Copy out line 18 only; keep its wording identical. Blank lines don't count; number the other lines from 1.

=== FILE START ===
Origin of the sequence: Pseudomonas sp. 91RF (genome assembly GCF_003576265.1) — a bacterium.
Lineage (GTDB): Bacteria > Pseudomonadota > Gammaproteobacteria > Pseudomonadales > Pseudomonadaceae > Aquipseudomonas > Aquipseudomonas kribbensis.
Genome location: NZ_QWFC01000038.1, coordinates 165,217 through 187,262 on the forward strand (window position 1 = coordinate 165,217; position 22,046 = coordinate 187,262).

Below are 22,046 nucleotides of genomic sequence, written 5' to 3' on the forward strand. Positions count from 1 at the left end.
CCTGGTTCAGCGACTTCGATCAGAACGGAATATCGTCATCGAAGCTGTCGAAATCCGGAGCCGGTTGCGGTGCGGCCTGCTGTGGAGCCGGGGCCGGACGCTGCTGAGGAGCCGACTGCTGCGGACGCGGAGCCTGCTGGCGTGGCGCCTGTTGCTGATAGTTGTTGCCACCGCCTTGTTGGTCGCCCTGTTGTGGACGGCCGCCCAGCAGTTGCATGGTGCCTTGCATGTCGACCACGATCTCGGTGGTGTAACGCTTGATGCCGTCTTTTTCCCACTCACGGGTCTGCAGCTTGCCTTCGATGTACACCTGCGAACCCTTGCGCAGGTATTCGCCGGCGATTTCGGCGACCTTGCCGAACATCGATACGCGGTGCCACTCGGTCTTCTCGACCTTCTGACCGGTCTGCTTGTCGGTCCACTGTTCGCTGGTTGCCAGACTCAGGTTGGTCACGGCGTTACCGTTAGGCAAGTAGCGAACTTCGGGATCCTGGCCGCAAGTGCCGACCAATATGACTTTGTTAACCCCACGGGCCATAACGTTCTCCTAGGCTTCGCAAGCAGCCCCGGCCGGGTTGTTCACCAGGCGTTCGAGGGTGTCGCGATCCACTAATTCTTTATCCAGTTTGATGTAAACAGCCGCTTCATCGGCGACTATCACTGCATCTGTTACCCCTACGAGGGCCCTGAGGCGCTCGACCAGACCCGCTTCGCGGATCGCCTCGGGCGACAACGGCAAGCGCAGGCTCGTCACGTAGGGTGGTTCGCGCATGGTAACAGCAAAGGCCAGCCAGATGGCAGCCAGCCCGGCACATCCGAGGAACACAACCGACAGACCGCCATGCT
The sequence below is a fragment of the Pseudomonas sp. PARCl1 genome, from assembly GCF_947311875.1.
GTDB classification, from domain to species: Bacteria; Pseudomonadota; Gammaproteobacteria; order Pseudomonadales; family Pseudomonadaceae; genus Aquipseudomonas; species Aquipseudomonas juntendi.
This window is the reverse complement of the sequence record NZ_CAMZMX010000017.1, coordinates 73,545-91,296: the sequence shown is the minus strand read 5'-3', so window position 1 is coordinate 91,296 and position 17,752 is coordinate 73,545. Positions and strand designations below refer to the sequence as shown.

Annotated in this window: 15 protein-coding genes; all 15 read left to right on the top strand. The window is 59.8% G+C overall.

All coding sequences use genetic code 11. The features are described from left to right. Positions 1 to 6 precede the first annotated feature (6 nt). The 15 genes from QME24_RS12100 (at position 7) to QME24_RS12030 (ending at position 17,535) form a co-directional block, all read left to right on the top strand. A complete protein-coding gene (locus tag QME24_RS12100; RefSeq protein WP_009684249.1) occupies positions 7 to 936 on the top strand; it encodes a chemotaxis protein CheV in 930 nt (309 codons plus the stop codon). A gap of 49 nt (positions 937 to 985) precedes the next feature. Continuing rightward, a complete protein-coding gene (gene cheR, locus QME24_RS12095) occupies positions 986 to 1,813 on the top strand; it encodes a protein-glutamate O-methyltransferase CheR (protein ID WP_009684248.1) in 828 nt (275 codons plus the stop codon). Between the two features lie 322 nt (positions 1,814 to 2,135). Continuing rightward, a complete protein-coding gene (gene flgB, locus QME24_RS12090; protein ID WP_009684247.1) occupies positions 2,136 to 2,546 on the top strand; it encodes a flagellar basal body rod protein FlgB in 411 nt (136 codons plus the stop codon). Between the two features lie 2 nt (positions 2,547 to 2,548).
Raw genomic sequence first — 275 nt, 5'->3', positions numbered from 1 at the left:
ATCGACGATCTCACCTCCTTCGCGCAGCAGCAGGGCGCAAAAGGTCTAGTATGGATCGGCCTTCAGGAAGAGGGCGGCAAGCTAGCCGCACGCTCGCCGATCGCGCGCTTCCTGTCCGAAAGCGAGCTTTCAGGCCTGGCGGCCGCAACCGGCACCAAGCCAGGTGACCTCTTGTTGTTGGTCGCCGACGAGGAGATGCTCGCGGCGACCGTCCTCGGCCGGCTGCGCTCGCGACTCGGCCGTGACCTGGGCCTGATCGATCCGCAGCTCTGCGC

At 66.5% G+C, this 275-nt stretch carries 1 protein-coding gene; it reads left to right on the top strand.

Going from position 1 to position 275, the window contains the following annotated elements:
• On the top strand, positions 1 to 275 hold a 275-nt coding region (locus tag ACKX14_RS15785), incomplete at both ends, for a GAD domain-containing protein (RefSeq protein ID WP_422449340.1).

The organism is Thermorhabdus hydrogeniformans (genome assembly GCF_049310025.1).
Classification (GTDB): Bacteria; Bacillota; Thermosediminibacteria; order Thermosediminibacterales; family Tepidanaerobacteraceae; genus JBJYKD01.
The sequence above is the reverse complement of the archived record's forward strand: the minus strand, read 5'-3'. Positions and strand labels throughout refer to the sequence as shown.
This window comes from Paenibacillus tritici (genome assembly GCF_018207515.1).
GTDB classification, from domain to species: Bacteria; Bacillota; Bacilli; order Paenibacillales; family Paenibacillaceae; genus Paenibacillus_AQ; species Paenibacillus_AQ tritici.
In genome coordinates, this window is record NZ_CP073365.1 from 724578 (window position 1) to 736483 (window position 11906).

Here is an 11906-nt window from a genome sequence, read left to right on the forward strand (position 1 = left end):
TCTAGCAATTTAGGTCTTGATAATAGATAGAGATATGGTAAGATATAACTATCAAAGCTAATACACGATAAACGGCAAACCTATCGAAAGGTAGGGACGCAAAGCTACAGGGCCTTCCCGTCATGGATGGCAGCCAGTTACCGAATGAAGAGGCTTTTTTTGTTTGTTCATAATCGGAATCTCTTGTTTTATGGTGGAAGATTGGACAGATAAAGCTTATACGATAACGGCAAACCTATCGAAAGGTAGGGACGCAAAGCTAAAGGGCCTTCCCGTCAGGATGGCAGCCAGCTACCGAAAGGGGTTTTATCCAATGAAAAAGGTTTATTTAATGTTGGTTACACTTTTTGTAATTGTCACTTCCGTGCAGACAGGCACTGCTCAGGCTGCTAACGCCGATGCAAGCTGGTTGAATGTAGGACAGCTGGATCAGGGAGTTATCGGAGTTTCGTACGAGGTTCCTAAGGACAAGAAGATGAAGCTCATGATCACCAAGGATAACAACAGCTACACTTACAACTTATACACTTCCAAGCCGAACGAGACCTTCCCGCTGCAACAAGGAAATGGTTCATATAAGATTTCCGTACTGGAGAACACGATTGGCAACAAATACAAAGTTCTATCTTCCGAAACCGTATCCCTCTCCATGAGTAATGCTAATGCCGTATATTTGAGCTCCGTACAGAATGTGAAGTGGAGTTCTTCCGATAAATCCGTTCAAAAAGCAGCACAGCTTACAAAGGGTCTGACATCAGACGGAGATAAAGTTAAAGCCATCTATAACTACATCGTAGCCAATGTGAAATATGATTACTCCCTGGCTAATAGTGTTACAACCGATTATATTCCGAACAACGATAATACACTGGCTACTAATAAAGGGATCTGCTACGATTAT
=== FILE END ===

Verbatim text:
The sequence above is the reverse complement of the archived record's forward strand: the minus strand, read 5'-3'. Positions and strand labels throughout refer to the sequence as shown.